Last year I ran into Molly Moore, who graduated with her MBA from Presidio Graduate School in 2014, at a conference where I spoke on a panel. She told me about SUPER, the first single-use plastic reduction tool and certification for businesses, offering Bronze, Silver and Gold tiers of certification, which she cofounded with Manuel Maqueda. I knew immediately that people at Presidio Graduate School would be thrilled to use Moore’s services.
The certification for service companies and office buildings encourages elimination of single-use plastics in four areas of employee activity: drinking; eating; working and gathering; or events.
“At the lower bronze level the SUPER certification requires elimination of 100 percent of plastic drinkware, 70 percent of plastic foodware, plus an 80 percent and a 35 percent elimination at events and office supplies respectively,” Maqueda said, adding that the Gold certification requires total elimination in all of these areas.
We aimed to rid our office of single-use plastic, given the toxicity of plastic supply chains and waste.
Most of us at the graduate school are disgusted with plastic waste, already were reducing our use of single-use plastic and were highly motivated to learn more. Supporting one of our alumni at the same time was a bonus.
We aimed to rid our office of single-use plastic, given the toxicity of plastic supply chains and waste. We’d figured that we’d learn a lot—not only for our office but also for our homes. In October, we started work with SUPER to help us eliminate single-use plastic from our workplace. The graduate school is also working toward certification and sharing our experience of the process with other organizations who are interested in the SUPER process.
Maqueda and Moore conducted a one-hour workshop in our office, showing videos on the human and environmental costs of plastic waste—even in many of the world’s most remote places—and sharing best practices for reducing single-use plastic from today’s offices.
Manuel Maqueda and Molly Moore present the SUPER workshop. Image courtesy of Presidio Graduate School.
“Most plastic is landfilled or incinerated or shipped to other countries,” Moore said. “Only 14 percent [of] plastic is recovered globally, and a small percentage is actually recycled into something else of use.”
We were shocked to learn how little of the plastic we place in the recycle bin is recycled—just 9 percent—and that plastic can be formed into new products only twice. Compare this with aluminum (PDF), with almost all cans collected for recycling effectively recycled, and with an unlimited number of new formations.
We had 90 days to demonstrate our reductions of single-use plastic. We brainstormed about no-plastic giveaways for recruitment events, ways to eliminate plastic from lunches we bring to the office, the efficacy of highlighter pencils over plastic-encased highlighter markers, how to purchase bulk supply items for the office to reduce packaging and what changes we could make at home.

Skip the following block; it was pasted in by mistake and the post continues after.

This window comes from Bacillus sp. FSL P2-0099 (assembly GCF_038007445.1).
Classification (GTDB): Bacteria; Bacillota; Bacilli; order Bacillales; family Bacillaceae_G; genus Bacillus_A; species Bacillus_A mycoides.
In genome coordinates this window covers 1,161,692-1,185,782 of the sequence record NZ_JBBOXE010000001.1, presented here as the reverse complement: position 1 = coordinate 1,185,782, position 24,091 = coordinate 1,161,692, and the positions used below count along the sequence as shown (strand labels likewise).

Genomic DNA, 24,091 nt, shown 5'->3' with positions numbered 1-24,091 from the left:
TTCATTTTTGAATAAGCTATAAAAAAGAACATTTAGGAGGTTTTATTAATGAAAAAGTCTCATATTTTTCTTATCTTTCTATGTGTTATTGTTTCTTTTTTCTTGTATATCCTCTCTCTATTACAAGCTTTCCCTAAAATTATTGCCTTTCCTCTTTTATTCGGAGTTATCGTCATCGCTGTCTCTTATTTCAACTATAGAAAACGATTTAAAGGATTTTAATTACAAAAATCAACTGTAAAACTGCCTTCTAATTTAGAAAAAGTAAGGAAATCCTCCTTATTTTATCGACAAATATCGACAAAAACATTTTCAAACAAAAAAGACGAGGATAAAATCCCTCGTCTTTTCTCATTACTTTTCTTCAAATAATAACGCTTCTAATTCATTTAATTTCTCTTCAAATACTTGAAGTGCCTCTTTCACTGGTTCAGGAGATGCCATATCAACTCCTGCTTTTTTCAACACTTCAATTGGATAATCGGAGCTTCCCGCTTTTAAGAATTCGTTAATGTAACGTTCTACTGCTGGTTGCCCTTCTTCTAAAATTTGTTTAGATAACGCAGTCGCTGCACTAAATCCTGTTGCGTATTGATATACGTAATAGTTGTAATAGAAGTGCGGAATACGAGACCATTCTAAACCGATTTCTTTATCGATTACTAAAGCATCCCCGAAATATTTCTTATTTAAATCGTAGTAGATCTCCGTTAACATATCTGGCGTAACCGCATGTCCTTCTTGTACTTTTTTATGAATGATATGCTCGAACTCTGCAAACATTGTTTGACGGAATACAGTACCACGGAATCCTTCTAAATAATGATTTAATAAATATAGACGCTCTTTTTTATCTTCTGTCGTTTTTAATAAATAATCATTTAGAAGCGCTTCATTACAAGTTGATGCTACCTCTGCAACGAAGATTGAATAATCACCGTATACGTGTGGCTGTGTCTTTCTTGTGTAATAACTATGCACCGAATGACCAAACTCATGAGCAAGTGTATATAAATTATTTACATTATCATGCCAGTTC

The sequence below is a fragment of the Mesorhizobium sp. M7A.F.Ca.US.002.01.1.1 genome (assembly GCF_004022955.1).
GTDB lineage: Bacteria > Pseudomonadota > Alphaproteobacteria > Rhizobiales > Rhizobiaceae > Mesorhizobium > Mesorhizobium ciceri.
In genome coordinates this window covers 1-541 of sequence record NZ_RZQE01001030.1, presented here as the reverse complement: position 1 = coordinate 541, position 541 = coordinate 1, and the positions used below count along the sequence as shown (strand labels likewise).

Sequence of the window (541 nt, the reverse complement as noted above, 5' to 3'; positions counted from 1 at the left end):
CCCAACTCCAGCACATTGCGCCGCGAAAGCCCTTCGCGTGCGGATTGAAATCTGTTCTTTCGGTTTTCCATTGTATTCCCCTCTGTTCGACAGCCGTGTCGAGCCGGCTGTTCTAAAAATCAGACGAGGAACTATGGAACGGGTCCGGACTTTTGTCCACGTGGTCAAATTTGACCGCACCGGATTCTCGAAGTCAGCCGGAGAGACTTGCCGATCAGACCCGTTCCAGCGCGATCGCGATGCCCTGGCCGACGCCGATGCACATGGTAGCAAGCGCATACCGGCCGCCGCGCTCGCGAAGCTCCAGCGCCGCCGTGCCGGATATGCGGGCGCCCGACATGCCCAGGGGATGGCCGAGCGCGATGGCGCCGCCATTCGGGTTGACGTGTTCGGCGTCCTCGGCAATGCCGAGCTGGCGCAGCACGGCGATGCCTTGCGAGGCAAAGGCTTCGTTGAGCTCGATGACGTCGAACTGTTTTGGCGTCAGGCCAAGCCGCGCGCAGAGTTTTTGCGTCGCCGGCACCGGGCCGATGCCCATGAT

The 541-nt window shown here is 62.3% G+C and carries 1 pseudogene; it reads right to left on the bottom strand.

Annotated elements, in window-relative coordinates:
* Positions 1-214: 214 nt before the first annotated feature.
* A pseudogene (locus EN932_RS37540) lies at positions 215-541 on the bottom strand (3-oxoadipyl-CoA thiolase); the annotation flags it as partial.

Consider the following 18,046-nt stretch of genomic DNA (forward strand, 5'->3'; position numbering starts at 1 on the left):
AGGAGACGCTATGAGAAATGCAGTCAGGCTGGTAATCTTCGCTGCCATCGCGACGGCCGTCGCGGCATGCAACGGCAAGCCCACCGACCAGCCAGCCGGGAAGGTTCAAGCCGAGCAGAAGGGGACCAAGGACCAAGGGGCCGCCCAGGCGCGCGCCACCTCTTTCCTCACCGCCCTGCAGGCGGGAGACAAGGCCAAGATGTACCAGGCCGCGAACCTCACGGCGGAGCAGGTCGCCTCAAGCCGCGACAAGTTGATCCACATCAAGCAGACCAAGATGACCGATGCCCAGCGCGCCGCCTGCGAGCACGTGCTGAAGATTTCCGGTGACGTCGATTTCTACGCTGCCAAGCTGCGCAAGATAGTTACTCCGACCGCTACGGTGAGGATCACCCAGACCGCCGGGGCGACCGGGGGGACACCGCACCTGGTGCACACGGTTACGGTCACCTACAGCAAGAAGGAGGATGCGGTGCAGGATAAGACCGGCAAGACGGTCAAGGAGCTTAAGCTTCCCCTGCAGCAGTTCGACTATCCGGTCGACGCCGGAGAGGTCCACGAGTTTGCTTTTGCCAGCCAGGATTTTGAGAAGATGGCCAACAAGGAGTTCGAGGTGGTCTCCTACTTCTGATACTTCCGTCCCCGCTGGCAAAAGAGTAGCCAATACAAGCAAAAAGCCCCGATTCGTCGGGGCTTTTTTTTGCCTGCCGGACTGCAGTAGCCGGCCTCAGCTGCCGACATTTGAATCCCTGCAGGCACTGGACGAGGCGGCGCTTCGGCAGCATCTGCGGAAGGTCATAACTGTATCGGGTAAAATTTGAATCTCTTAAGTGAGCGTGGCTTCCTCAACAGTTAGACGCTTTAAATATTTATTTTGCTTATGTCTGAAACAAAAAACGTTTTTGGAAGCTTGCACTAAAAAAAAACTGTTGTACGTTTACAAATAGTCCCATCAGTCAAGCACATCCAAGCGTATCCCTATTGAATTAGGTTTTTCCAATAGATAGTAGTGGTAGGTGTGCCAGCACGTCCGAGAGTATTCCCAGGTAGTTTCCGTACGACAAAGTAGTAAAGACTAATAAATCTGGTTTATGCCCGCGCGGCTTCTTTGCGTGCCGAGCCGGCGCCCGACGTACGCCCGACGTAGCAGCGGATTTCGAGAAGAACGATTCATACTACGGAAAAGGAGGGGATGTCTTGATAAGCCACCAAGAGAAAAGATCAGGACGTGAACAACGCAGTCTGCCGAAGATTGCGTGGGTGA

Following the SUPER workshop, animated conversations have continued in our office and at home about the ah-ha moments and shared ideas for replacing single-use plastic with durable reusables or no materials at all. People in our office have continued to bond over this passion.
“The next few days we shared with each other how the workshop informed decisions. Halloween was the next day and we took notice—and irritation—of the single-use plastic in the trick-or-treat bags,” one of my coworkers recalled.
We’ll spend less time in ordering office supplies when the [reusable] supplies last longer and spend less on waste disposal.
Making the change
Our finance department measured the “before” of our office’s single-use plastic, and implemented improvements right away. Then, Maqueda and Moore returned to provide feedback on our single-use plastic reductions, making more suggestions and recommending vendors carrying plastic-free office supply items.
SUPER’s recommendations ranged from submitting a form letter to Amazon requesting the company send less plastic packaging with Presidio Graduate School’s orders to using up the plastic pens we’ve already purchased, then buying Zebra metal pens when we need more.
We are implementing SUPER’s recommendations as existing items run out, as Moore emphasized that it would be wasteful to toss out the single-use plastic items that were already purchased.
Before the SUPER workshop, we spent on average $1,620 annually for food and office supplies. We forecast spending 20 percent less, or $1,296 annually, post reducing and eliminating single-use plastic from our office suite. The savings stem from choosing bulk items, which tend to cost less; buying longer-lasting supplies that in some cases we won’t have to purchase again for years; and buying fewer supplies, this program revealed numerous unnecessary items that we’d been replenishing out of custom.
“We’ll spend less time in ordering office supplies when the [reusable] supplies last longer and spend less on waste disposal. Our staff will have more job satisfaction—sustainability is a big reason why we work here,” another one of my coworkers told me.
The ROI on morale? Priceless.